The Art Of Power Napping

sleep myths

Throughout Latin America there is a daily, time-honored tradition called the siesta. If you’ve even been on vacation in a Latin American country and found that none of the shops were open after lunch time, it’s because the entire country has settled down for a well-deserved nap. Although predominantly associated with Latin American countries, this leisurely approach to the work day is commonplace throughout Eastern Europe and some Asian countries as well.

In America and England, life is more of a rat race so we’ve instituted the term “power nap” to describe this midday snooze because it better aligns with our Puritanical work ethic. Although the name has been changed there is still a bit of guilt associated with a midday nap. So most workday naps are done discreetly, and privately either in the back seat of a car or at a local park. At Sit ‘n Sleep, we believe that American nappers should come out of the shadows and be proud that they’ve chosen to take a 20-minute daily break to increase their productivity.

“Napping should not be frowned upon at the office or make you feel guilty at home,” writes Dr. James B. Maas, a psychologist and sleep expert at Cornell. “It should have the status of daily exercise.” He also extols the benefits of napping in his book, Power Sleep, “[naps] greatly strengthen the ability to pay close attention to details and to make critical decisions.” He also states that “naps taken about eight hours after you wake have been proved to do much more for you than if you added those 20 minutes onto already adequate nocturnal sleep.” Also, a study by NASA researchers found that a 26-minute flight nap improved alertness in their pilots by 54% and enhanced overall performance by 34%. A recent study by University of California, Berkeley found that an hour-long nap not only refreshes the mind, but actually makes you smarter.

How Long Should One Nap?

It is best to make sure to take your nap around midday because naps taken in the late afternoon can mess with your biological clock; making it more difficult to fall asleep at night. Your midday nap should be between 15 and 30 minutes in length. Longer naps allow your body to fall into the deeper levels of sleep, so you’ll wake up feeling groggy and more tired than when you lied down in the first place. A short, 20-minute nap will be of light sleep, which enhances alertness and concentration, elevates mood and sharpens motor skills. Exactly what you’re looking for on a typical hard day at the office, right?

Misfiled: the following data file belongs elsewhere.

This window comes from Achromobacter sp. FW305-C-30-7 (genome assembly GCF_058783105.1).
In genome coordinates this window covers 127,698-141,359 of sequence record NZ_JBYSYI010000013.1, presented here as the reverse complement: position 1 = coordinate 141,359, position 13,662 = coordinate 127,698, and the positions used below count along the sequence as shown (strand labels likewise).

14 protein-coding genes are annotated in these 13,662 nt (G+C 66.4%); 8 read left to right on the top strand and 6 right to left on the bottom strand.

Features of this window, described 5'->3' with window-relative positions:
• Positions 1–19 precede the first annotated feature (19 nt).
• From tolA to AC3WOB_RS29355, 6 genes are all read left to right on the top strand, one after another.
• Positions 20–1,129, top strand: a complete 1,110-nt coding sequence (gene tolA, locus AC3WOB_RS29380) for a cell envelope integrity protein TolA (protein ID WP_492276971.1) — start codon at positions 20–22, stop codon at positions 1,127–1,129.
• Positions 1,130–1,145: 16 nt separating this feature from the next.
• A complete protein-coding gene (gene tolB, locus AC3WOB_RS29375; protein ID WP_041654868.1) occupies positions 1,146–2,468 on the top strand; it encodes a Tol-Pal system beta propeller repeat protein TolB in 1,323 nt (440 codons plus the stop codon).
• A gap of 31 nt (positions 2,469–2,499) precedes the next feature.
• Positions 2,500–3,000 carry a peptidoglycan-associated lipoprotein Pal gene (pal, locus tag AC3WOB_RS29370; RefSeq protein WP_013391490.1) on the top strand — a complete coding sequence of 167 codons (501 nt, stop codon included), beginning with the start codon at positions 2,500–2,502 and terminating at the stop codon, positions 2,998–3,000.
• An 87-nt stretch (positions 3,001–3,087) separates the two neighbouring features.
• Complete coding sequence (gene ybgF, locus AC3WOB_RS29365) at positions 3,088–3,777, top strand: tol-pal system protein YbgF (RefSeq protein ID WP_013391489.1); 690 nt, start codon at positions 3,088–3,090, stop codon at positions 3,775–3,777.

Health Benefits

Besides feeling refreshed and enhancing your mental acuity, a steady habit of napping can also help your cardiovascular health in the long-term. A recent study of over 23,000 Greek adults found that those who took a nap for 30 minutes at least three times a week had a 37% lower risk of dying from heart attacks or other heart problems than those who do not nap. It seems to be that the stress-relieving benefits of having a nap can help improve heart health. Some doctors believe that the stress relief that comes from napping may help prevent people from over eating, smoking and exercising less.

Quick Tips:

  • It’s ok to wear a napping robe, but try not to layer on the blankets; excess warmth can make you oversleep.
  • Set an alarm clock so your refreshing 20-30 minute nap doesn’t go too long and endanger your sleep that evening.
  • Try to lay down for your nap; it’s more difficult to fall asleep while sitting up.
  • Keep things quiet. If there is too much outside noise wear some ear plugs or put some headphones over your ears.
  • Drink a cup of coffee before your nap. It takes about 35 min for caffeine to have an effect on you; therefore, you’ll wake at the right time and feel refreshed.

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